I confess, I can be a downright Scrooge during the holidays! Bah humbug!
Ironically, I never really did let go of the spirit of Santa. Even when I had been told Santa was not real, I still "believed." I kept believing. I never stopped. I never did come to terms with that information.
I watch the Polar Express, or, better yet, read the story to my children, and I can still hear the bell ringing. It never fails, we can watch that movie fifteen thousand times each season and tears will still well up when the little boy opens the bell from Santa and the parents don't hear it ringing. (His mom says it's a shame because the bell is broken.) His sisters hears the bell. But, the boy says that the time did come when his sister didn't hear it anymore. I can't even hide the tears.
As a mom, I've noticed that as the holidays approach, I feel this negative anxious Scrooge type of tension, though. I get bitter inside. The holidays just aren't what they used to be. Traditions have become requirements and obligations. There are Wish Lists to fulfill for nine kids and...oh my goodness, who else? People are stopping by the house constantly, which means that I have to clean the house relentlessly.
Let's face it. There's never enough money and there's never enough time for the holidays in today's world. At many points leading up to Christmas, the craziness steals the magic right out of the season. Like tonight, when the dreaded Christmas Concert for our elementary school kids came up. I didn't feel good, for starters, having fought a sore throat and now my inner ears were feeling like my throat, sore and pulsing.
I practically dragged myself through the motions of getting ready, baby on hip. Then, getting the baby ready. Schlepped out to the van, baby on hip, and was thankful that my husband didn't mind driving.
Somewhere, somehow, between the excitement of the kids and watching the baby walk (and dance!) along with the children singing on the stage, I got lost in the moment.
The magic of Christmas sneaked up on me, sickness and all.
I tell you, it is my children that bring that magic back every year. It's the sparkle in their eyes when they see the Christmas tree up and decorated for the first time. The delight that they can hardly control as holiday music plays throughout the house and they dance and sing along.
It's in the way that my toddlers sing Christmas songs with all of the words mixed up or totally wrong. Like Chase, with his, "Jingle Bells, jingle bells, jingle all the way. Oh what hun a miseride in a one nose open-nay, HEY!" No matter how many times I've sang it to him right, he has the incorrect words etched in his mind.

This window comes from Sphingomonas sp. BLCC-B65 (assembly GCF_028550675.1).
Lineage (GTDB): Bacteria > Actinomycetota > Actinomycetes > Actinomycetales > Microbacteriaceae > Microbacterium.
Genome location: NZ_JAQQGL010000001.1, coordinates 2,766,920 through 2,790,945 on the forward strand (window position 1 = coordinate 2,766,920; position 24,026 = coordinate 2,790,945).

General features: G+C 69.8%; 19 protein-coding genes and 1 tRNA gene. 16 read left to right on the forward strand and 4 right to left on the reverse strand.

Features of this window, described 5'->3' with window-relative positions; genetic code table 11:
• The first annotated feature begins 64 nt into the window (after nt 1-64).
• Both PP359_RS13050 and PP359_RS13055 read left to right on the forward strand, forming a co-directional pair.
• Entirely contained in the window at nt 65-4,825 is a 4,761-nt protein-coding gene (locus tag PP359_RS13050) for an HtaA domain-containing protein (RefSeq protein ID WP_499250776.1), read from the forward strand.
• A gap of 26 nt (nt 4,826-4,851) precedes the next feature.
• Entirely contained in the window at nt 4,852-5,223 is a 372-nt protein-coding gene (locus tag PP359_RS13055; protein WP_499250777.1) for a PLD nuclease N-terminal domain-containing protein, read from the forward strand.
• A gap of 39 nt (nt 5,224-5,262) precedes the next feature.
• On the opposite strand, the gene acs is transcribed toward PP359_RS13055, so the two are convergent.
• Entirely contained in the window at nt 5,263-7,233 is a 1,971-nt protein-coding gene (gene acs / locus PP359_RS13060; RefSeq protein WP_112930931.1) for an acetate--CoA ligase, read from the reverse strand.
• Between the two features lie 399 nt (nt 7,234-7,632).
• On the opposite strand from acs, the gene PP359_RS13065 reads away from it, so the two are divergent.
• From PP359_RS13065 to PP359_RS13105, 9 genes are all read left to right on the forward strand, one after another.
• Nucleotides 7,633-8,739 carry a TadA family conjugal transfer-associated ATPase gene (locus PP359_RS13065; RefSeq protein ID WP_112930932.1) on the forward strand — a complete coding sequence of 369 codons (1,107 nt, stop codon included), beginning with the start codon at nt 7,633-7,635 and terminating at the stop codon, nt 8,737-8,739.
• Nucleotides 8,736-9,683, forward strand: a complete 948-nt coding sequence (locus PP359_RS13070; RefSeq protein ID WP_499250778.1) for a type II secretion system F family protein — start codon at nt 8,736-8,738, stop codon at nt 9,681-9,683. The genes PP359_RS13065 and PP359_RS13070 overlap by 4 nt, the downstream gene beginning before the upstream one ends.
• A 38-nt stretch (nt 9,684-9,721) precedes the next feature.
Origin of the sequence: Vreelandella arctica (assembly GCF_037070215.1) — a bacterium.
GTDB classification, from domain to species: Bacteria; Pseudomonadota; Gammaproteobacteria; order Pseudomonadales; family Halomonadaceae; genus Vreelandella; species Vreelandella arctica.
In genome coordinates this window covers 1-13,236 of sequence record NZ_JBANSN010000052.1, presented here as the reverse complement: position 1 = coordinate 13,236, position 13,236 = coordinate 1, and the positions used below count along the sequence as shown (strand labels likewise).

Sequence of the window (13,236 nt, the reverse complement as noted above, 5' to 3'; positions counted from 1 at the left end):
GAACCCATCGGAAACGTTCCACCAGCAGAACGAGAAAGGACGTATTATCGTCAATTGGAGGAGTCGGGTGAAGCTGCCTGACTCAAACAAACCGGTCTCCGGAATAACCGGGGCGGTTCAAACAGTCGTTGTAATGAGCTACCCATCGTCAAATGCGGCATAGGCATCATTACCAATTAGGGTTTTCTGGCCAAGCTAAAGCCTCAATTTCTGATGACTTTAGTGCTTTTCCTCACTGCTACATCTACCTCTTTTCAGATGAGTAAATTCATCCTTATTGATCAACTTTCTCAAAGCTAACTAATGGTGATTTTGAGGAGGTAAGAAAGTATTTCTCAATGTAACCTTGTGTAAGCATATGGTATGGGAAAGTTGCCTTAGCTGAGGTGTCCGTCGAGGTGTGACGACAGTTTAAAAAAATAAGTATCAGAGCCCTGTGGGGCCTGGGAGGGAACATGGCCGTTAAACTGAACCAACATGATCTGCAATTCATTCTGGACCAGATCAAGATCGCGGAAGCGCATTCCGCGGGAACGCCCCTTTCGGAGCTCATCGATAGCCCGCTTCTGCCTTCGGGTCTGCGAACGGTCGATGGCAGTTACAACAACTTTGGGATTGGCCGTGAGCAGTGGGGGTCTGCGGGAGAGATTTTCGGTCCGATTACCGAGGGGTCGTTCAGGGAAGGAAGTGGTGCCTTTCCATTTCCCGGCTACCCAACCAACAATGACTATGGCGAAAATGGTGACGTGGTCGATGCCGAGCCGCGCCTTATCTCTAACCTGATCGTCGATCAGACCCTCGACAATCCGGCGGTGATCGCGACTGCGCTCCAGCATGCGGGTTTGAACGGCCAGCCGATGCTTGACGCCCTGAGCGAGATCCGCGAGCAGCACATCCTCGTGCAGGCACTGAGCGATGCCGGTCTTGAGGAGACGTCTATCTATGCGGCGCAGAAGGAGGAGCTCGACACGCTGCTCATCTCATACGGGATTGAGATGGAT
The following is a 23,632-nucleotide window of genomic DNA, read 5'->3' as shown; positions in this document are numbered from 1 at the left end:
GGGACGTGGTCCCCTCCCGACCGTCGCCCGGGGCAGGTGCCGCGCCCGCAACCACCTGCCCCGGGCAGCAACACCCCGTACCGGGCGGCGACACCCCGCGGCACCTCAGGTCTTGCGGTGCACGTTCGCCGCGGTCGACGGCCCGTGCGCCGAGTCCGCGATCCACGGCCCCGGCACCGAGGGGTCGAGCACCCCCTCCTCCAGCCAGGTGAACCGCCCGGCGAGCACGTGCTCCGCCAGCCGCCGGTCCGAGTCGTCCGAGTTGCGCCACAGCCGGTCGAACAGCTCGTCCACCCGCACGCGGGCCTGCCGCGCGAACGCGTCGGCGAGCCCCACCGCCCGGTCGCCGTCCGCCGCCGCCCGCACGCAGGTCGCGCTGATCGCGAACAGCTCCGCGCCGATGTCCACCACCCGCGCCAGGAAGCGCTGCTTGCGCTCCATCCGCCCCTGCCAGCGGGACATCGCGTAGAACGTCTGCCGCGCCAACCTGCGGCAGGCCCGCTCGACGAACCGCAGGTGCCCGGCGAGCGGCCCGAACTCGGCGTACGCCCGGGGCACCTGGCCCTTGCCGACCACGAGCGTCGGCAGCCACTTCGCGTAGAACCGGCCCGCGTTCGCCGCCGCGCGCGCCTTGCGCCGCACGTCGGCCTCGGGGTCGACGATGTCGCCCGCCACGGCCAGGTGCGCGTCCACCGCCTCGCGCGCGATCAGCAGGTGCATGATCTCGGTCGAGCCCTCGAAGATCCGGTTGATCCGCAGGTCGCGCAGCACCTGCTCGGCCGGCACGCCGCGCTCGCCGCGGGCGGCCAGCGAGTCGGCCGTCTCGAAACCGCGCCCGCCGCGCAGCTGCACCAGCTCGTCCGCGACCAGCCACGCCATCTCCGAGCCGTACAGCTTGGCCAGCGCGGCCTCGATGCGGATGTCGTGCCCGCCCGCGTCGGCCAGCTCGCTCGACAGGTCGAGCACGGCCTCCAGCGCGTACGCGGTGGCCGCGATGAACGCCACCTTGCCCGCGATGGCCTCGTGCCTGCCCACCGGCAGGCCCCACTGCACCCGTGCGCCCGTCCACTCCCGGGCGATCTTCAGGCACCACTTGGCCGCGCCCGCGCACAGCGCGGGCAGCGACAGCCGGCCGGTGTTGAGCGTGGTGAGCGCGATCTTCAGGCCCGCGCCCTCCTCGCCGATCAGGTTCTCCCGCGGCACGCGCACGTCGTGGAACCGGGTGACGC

Children bring laughter to the season.
It's in their attention to detail and the glimmer in their eyes when they are decorating sugar cookies. The giggles that sneak out when they pop a cookie in their mouth while your back is turned. The pride in their eyes when they finish decorating their cookies.
Oh, the first snowfall! The delighted squeals. How the children have to get out and touch and taste the snow as soon as they see it. Their attempts at making snowmen way before there's enough snow to build with. I hate snow and the cold, but the first time a baby in our family experiences snow, the look in their eyes is just priceless.
The symbols of the holiday season make their day, no matter how small. Like hot cocoa with marshmallows or apple pie. Or eggnog! Or building a snowman. And then drinking hot cocoa. With marshmallows. And maybe some caramel drizzle.
Children won't let us forget one tiny detail of the holiday, either.
Like making the reindeer food and putting it out on Christmas Eve. Or leaving a plate and some milk for Santa. (Because Lord knows Santa needs all of the cookies and milk he can get!) Or getting a gift for someone who is special in their life. While these things seem obligatory, and may even have us feeling weighed down with even more stuff to do, the fact that our children had it in their hearts makes it significantly heartwarming.
The way that the baby, who just started walking, begins to dance with the kids and swirl around in her sloppy little heavy footed way to the holiday music. The way that the kids start calling out, "Mom! Dad! Look!" when the baby is dancing around, showing their love for her. The way she tries to pull the tree down or tangle the Christmas tree lights around her neck and then start walking.
Little by little, the magic of the season sneaks up and pushes away the nervous anxiety.
The "Ooo's" and "Ahhh's" when we drive by a house that is lit up with thousands of twinkling lights. Or when we drive through the park, which is decorated with lighted statues. That awestruck look in the kids eyes when we happen to see "reindeer" at dusk in the park, grazing on the grass.
Whether you want to catch the fever or not, the excitement and magic of the holidays is like the flu. If you're around the kids, you're probably going to catch it. No matter how hard you try, even if you have turned into the biggest Mr. or Mrs. Scrooge, you are bound to get hit with the spirit if you are anywhere near kids during the holiday season.
For me, it never fails. No matter how Scrooge-like I feel, somehow, some way, my children will shake that out of me with very little effort, if any at all. Just seeing their innocent elation around the holiday season - that's all it takes to bring the magic back.
Every single year.
If it weren't for my kids, that Polar Express bell would have stopped ringing many, many years ago for me, but, regardless of how financially strapped, stressful, and anxiety-packed the holiday season turns out to be, as long as I am with my children and that special spirit that they carry inside of each one of them, that bell will always ring for me.
They are the magic.
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